Review: Richard Thompson – 13 Rivers

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01 September 2018 | Glenn Kimpton | Folk Radio

Much like with his Jeff Tweedy-produced 2015 album Still and of course with the recent Acoustic Classics ii, on 13 Rivers, Richard Thompson‘s first self-produced set in over a decade, the production is fuss-free.

It allows his regular trio band room and time to really get their teeth into the arrangements and send these strong writings out into the world in a minimal muscular framework. Rivers is a toothy energetic album, with many of the songs being quick tempo and unafraid to let loose with sturdy electric lines and drum parts.

‘The Storm Won’t Come’, a six-minute belter of an opener, starts with a bass drum line and clean guitar, before Thompson’s vocal comes in uncannily Nick Cave-like and almost wearily announces ‘I’m longing for a storm, to blow through town’, before electric bass slips in beside the drums. ‘I’m longing for the storm, but the storm won’t come’, the narrator repeatedly complains, until a couple of minutes before the end, when the band break out into full-on jam mode to provide the yearned for sonic weather (it reminded me a little bit of the amazing climax to Bill Callahan’s ‘Summer Painter’).

The production brings the ear in so close that it feels like a live show, with the four players (regulars Michael Jerome, Taras Prodaniuk and Bobby Eichorn join Thompson again here) showing how well they know each other musically by creating a truly exciting apex, before fading out.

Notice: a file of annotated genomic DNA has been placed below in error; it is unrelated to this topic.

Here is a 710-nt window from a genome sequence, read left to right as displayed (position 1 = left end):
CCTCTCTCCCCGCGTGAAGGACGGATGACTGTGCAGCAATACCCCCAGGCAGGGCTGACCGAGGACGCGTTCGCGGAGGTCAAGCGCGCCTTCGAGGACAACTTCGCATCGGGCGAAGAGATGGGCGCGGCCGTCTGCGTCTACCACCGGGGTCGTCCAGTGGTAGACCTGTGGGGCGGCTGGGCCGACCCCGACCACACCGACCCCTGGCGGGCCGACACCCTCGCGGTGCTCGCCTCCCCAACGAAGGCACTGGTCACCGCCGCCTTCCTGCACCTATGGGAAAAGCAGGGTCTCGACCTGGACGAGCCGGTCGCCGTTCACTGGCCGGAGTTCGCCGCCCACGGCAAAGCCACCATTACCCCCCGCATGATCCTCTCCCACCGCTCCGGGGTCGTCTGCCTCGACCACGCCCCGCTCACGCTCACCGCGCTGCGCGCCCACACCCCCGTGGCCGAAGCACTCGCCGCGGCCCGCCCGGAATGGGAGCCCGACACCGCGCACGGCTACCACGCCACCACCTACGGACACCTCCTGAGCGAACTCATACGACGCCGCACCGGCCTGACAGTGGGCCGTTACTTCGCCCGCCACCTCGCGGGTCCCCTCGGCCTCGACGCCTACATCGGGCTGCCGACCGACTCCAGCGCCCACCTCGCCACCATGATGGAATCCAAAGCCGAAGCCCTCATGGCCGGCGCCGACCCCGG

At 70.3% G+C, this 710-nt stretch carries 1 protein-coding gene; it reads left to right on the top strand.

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Cleverly, ‘The Rattle Within’ doesn’t lose any time jolting the listener back into the energy of the set; it would have been easy here to put a slow number on after the previous workout, but one of many strengths of this album is its absolute cohesiveness even throughout several shifts during its fifty-four minutes.

Richard Thompson: 13 Rivers Interview

A surge of creativity has resulted in 13 Rivers (released today), Thompson’s first self-produced record in over a decade and one to live with. He talked to us about recording the album simply, hanging onto analogue warmth and the dreaded ‘F’ word.

Here Jerome’s ramshackle Tom Waits-esque drum beat introduces and underpins a voodoo rock opera, with Thompson clearly having a lot of fun with this material. In the album press, he admits that many of these songs came to him as a pleasant surprise and that feeling of grabbing the creative urge and running with it is what comes across throughout the running time. Take ‘The Dog in You’, a naughty late night lounge piece coming in after the twitchy dramatic fun of ‘Bones of Gilead’ (‘What’s my name? My name is trouble’).

Again, the drums come in first, before an electric guitar just shimmers in the background and then Thompson’s voice arrives loudly and abruptly to sing a song of rebuke: ‘Please don’t say ‘that’s the way god made me’ / Please don’t say ‘that’s the way I am”. The sleazy arrangement here is a delight, a grown-up piece with a perfectly pitched and poised guitar solo switching places with the drums to end the song.